How can you organize STE(A)M (Science Technology Engineering [Art] Math) programs for teens — and actually have them show up? At our May webinar, Teens and Tech: Creating Successful STEM Programs in Libraries, we invited three librarians to share practical planning tips and programming ideas.
- Heather Booth and Jacquie Christen (Robot Test Kitchen) shared ideas for engaging teen technology programs that any size library can do.
- Amanda Allpress (Shasta Public Libraries) spoke about a successful graphic design workshop for teens that went beyond the technology to also explore creativity and business.
In addition to programming advice and ideas, our speakers shared some of their programs' shortcomings and what they learned from them. If you're looking to try something new when it comes to teen programming, you'll discover some new ideas to put into action.
Robot Test Kitchen: A Cross-Library Effort
Heather Booth (Thomas Ford Memorial Library in Western Springs, Illinois) and Jacquie Christen (Glenside Public Library in Glendale Heights, Illinois) work together on a project called the Robot Test Kitchen, which is a collaborative project across multiple libraries in Chicagoland. The idea came from a presentation by Dr. Michael Stephens at ILEAD USA, a library continuing-education program on building technology skills.
The Robot Test Kitchen group identified five barriers that librarians might encounter when trying to kick off a STEM program:
- Support (or lack thereof)
- Time (particularly during summer reading months)
- Tech skills
- Interest — not everybody went into libraries because they were interested in technology!
The Robot Test Kitchen team members met to discuss these barriers and share their experiences, challenges, and successes with teen technology programming. Even though they all had different levels of STEM experience, they found that they all shared similar struggles and ideas. Here are a few of the major learnings that came out of their meetings.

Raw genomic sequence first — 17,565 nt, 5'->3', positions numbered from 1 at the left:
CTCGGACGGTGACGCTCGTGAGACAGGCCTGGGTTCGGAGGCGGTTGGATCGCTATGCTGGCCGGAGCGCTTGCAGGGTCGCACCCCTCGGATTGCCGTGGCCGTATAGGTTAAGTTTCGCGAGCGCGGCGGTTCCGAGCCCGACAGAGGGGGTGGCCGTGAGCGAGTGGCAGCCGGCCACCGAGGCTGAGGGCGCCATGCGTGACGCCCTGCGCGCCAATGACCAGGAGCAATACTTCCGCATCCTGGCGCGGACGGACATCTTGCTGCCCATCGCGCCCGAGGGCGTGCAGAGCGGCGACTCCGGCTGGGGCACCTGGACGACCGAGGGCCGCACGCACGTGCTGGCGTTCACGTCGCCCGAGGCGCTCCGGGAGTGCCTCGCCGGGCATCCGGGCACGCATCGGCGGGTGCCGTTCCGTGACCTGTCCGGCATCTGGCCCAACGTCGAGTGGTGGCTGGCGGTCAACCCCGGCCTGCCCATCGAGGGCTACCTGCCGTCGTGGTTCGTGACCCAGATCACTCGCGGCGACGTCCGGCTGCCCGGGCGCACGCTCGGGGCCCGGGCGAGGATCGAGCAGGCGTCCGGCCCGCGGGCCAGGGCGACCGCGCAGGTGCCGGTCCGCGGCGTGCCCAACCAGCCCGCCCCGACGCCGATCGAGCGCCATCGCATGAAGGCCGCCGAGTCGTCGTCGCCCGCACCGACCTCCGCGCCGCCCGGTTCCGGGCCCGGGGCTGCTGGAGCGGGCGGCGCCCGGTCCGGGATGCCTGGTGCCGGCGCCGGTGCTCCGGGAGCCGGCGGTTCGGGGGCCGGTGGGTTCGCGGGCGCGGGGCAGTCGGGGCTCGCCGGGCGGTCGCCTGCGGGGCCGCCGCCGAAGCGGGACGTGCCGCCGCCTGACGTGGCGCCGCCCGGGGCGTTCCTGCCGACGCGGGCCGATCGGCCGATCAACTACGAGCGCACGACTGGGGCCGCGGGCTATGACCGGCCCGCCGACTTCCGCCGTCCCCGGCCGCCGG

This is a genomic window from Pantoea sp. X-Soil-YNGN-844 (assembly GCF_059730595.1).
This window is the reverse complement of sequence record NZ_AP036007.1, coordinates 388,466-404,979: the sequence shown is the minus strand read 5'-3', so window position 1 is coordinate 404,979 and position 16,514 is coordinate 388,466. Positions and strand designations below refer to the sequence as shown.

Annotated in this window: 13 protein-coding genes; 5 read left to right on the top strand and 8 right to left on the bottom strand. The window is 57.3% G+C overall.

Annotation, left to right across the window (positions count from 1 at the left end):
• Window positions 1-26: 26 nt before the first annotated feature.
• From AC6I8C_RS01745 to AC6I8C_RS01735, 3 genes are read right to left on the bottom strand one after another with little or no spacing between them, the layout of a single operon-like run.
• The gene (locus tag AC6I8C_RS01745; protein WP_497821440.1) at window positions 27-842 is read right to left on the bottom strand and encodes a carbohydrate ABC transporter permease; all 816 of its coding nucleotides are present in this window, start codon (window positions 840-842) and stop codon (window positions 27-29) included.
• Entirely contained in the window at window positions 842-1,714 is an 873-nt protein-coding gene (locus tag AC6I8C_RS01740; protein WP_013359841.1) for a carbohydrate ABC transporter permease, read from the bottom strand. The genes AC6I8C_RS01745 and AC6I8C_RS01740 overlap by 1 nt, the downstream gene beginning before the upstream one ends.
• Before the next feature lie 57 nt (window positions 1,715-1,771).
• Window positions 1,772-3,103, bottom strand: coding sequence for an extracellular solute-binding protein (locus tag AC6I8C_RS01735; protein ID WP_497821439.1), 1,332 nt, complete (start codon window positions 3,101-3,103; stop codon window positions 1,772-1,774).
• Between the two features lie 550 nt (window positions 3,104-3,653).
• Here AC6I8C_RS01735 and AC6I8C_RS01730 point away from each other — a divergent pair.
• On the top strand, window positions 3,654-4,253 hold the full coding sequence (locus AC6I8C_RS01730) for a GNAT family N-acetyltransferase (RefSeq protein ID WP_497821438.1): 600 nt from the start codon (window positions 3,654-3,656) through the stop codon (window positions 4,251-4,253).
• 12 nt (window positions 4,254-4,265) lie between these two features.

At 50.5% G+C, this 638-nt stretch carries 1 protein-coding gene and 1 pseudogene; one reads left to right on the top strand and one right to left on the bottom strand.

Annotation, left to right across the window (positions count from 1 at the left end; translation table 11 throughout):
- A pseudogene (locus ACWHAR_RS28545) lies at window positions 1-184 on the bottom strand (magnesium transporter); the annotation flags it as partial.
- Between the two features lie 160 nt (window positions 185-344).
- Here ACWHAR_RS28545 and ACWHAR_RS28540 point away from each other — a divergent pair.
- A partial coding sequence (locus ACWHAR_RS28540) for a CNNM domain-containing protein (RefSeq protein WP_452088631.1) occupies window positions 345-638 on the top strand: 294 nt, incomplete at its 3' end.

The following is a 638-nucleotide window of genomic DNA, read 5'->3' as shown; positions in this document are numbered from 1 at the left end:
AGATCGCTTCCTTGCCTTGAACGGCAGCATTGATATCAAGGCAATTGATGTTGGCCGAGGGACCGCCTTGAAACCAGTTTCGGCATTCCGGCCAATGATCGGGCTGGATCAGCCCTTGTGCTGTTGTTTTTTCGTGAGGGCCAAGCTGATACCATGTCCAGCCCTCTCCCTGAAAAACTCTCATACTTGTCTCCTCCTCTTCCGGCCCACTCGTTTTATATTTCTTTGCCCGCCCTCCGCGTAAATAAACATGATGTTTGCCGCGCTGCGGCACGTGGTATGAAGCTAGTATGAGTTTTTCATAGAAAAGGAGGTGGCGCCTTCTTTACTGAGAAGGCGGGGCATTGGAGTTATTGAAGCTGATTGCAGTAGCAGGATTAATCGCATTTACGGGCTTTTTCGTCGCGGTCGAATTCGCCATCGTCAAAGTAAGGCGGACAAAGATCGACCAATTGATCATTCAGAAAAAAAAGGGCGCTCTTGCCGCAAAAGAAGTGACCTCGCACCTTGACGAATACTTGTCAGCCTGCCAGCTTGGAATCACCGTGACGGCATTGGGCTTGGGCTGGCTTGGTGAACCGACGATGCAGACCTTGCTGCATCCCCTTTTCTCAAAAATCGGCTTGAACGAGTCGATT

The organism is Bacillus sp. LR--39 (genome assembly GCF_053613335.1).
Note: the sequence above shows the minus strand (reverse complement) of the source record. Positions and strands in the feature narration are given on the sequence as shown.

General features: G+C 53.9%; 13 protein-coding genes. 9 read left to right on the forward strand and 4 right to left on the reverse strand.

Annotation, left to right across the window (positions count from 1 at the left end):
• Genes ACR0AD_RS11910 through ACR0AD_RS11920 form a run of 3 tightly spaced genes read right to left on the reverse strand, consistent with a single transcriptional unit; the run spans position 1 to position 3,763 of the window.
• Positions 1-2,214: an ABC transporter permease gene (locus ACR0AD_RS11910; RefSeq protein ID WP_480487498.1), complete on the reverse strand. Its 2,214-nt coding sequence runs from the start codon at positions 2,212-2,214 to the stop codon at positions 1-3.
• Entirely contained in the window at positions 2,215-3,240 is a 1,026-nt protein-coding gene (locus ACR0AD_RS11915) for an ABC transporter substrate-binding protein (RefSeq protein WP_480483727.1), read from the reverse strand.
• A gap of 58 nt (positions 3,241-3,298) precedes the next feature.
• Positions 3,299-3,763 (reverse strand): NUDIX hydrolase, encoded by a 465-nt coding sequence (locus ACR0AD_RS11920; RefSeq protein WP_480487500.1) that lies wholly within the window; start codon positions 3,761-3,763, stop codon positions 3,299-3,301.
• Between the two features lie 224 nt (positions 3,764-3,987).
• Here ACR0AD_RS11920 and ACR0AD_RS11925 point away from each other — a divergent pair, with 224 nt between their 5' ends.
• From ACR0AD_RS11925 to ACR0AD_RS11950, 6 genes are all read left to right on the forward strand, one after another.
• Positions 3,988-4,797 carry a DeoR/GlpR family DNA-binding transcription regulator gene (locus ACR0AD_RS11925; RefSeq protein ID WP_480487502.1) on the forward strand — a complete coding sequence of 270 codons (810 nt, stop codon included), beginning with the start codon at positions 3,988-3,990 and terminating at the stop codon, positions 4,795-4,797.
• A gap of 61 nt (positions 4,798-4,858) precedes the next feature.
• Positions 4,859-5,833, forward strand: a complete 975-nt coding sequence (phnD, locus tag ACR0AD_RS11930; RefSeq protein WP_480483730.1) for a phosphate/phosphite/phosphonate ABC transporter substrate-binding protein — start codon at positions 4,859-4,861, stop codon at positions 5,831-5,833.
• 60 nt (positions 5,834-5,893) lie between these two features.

It's Okay to Not Be an Expert
One of the interesting points that Jacquie made was that you don't necessarily need to be technically savvy to lead a STEM program. In fact, you can learn alongside the teens in your program while facilitating them.
It's Not Really About STEM …
… It's about a new way of programming. STEM provides an opportunity for librarians to rethink how they design classes or workshops for teens. I liked this chart that Heather presented:
Use Failures to Fuel Success
It's okay to fail. And sometimes, your failures can work to your advantage. Jacquie explained that failure — such as a program not installing correctly or a too cumbersome assignment — can encourage teens to use problem-solving skills.
"Making them a part of the problem-solving progress rather than handing them a smooth canned experience — they're going to get more out of it," Jacquie said.
Jacquie also encouraged library staff to be honest in post-program discussions with their patrons and colleagues about any challenges they faced.
Let Youth Lead
Out of all of the learnings from the Robot Test Kitchen, I thought this was perhaps the most important one. Letting youth lead your programs can be scary, but it is also beneficial. It makes your programs more like a club than a class and helps build comradery among the participants. It cultivates leadership and participation for future teen programs.
"More often than not, almost all the time, the kids can help each other solve their problems," Heather noted.
A Graphic Design Workshop for Teens
Amanda Allpress, the teen services librarian at the Redding branch of the Shasta Public Libraries, shared her experiences in organizing a STEAM program. The graphic design workshop came out of the library's Teen Advisory Board's ideas for Teen Tech Week.
This idea is exciting for a few reasons. First, it truly puts the "A" in STEAM because it encourages artistic creativity. Second, the skills can be applied to numerous career choices. Amanda had a friend who is graphic designer, so she invited him in to teach the workshop.
Much to her surprise, only four teens showed up for the workshop. But once the workshop got going, she realized that those four teens could receive individualized instruction and more deeply engage in the workshop.
Amanda explained that the casual tone of the workshop, in which the instructor engaged in a dialogue with the teens rather than speaking at them, helped the participants feel more at ease. The instructor focused more on developing an idea and the process of presenting to a potential client rather than on the technical skills of using a tool such as Photoshop.
Amanda shared a few key learnings from the workshop:
- Attendance can be a challenge, especially if you're in a small or rural community.
- Marketing to teens is tough — be creative with outreach.
- Do less programming during the school year because teens are BUSY.
- Always engage your Teen Advisory Board on new ideas.
- Keep on trying — even if you fail.
Do you do teen STE(A)M programming at your library? Tell us about your clubs, classes, and events in the comments below.